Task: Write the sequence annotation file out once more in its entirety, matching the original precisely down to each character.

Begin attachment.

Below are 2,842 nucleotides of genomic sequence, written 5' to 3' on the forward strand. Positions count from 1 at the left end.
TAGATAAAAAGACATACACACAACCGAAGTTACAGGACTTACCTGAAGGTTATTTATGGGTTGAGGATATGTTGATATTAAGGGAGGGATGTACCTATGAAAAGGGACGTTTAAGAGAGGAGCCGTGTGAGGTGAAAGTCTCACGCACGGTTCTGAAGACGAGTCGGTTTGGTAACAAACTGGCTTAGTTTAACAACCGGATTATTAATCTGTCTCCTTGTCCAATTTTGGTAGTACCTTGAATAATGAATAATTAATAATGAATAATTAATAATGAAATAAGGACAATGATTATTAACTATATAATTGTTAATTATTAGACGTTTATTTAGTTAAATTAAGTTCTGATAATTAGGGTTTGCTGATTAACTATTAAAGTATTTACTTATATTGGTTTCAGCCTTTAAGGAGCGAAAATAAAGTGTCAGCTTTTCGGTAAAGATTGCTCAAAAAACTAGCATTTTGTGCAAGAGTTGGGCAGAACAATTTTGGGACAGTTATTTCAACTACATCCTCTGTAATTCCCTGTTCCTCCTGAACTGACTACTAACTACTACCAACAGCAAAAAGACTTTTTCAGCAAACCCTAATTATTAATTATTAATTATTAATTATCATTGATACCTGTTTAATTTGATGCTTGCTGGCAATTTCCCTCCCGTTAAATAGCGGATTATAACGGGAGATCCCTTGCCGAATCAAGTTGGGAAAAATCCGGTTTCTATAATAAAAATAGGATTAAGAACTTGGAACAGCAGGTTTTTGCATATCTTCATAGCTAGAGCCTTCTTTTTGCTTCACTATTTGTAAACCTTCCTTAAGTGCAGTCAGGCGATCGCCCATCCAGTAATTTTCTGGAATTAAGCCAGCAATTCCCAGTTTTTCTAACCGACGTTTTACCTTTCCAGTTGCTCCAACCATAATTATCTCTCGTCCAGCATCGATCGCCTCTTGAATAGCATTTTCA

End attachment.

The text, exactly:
Below are 2,842 nucleotides of genomic sequence, written 5' to 3' on the forward strand. Positions count from 1 at the left end.
TAGATAAAAAGACATACACACAACCGAAGTTACAGGACTTACCTGAAGGTTATTTATGGGTTGAGGATATGTTGATATTAAGGGAGGGATGTACCTATGAAAAGGGACGTTTAAGAGAGGAGCCGTGTGAGGTGAAAGTCTCACGCACGGTTCTGAAGACGAGTCGGTTTGGTAACAAACTGGCTTAGTTTAACAACCGGATTATTAATCTGTCTCCTTGTCCAATTTTGGTAGTACCTTGAATAATGAATAATTAATAATGAATAATTAATAATGAAATAAGGACAATGATTATTAACTATATAATTGTTAATTATTAGACGTTTATTTAGTTAAATTAAGTTCTGATAATTAGGGTTTGCTGATTAACTATTAAAGTATTTACTTATATTGGTTTCAGCCTTTAAGGAGCGAAAATAAAGTGTCAGCTTTTCGGTAAAGATTGCTCAAAAAACTAGCATTTTGTGCAAGAGTTGGGCAGAACAATTTTGGGACAGTTATTTCAACTACATCCTCTGTAATTCCCTGTTCCTCCTGAACTGACTACTAACTACTACCAACAGCAAAAAGACTTTTTCAGCAAACCCTAATTATTAATTATTAATTATTAATTATCATTGATACCTGTTTAATTTGATGCTTGCTGGCAATTTCCCTCCCGTTAAATAGCGGATTATAACGGGAGATCCCTTGCCGAATCAAGTTGGGAAAAATCCGGTTTCTATAATAAAAATAGGATTAAGAACTTGGAACAGCAGGTTTTTGCATATCTTCATAGCTAGAGCCTTCTTTTTGCTTCACTATTTGTAAACCTTCCTTAAGTGCAGTCAGGCGATCGCCCATCCAGTAATTTTCTGGAATTAAGCCAGCAATTCCCAGTTTTTCTAACCGACGTTTTACCTTTCCAGTTGCTCCAACCATAATTATCTCTCGTCCAGCATCGATCGCCTCTTGAATAGCATTTTCA